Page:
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On leadership: Kumi Shimamoto of Getty Images

Focus Asean interviews Kumi Shimamoto, vice-president of sales, Asia at Getty Images, to discover her inspiration, drive and advice for those set to follow in her footsteps

Focus Asean Editorial
May 24, 2016

Focus Asean interviews Kumi Shimamoto, vice-president of sales, Asia at Getty Images, to discover her inspiration, drive and advice for those set to follow in her footsteps

Now based in Tokyo after a previous stint in London, Kumi Shimamoto oversees all aspects of the global photo agency’s sales operations in Asia and the development and implementation of sales strategies.

What, in your opinion, makes a great leader?
Someone who is able to provide a clear vision or direction for their organisation and is inspirational. I believe leaders also should not manage through ‘like’ or ‘dislike’. Bad decisions often arise from not listening to someone you ‘dislike’ or agree too easily to someone you ‘like’.

Kumi Shimamoto

On a personal level, what drives you to succeed?
My drive comes from being excited about my work and my teams. At Getty Images, we believe that images have the power to change the world and that is very motivational.

What has been your greatest achievement over the course of your career, and the biggest lesson you have learned?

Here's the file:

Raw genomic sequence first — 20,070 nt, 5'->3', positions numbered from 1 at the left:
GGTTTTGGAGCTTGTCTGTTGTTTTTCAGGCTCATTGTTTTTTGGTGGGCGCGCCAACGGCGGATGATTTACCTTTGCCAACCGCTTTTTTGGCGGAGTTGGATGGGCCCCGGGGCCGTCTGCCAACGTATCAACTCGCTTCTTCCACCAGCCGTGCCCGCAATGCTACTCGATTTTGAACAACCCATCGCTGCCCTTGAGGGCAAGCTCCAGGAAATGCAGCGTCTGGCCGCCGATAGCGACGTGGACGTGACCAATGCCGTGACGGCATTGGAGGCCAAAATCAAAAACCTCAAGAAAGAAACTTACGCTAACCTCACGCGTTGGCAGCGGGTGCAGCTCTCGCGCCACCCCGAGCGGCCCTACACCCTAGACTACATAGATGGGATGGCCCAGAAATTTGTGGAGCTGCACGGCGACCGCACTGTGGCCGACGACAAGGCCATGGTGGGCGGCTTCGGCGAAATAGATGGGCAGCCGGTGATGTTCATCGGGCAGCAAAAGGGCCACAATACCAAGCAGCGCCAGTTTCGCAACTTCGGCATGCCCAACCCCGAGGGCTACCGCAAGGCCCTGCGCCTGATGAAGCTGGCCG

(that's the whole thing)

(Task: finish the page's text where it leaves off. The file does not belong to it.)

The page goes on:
I believe my greatest achievement is still yet to come. My biggest lesson is to always be pushing myself and my team just a bit out of our comfort zone, because I never want to sit back and stop innovating. Exploring the world helps this as experiencing other cultures opens your mind to different ways of thinking; travel opens your mind to think of new possibilities and new ways you can do things. The further you get from what is familiar to you, the more you’ll learn.

What or who inspires you?
Visionary leaders such as Qin Shi Huang, the first emperor of China who unified all of China by standardising writing, measurement and built a national road system and started the Great Wall of China. Leaders in Asean that inspire me are Lee Kuan Yew, the first prime minister of Singapore, and Mahathir Mohamad, the fourth prime minister of Malaysia, who modernised Malaysia without relying on the West.

If you could meet your younger self, what would you say?
Be confident and try everything that catches your interest.

Finally, what would be your best piece of advice for youngsters who aim to become the future business leaders of the Asean region?
With growing global interest of the Asean region from an economic perspective, it is being forced to be more international and this trend will likely continue. I would advise potential business leaders to travel and work abroad as much as possible to widen their views. You will likely appreciate your home country even more after living overseas and gain a stronger understanding of its potential.
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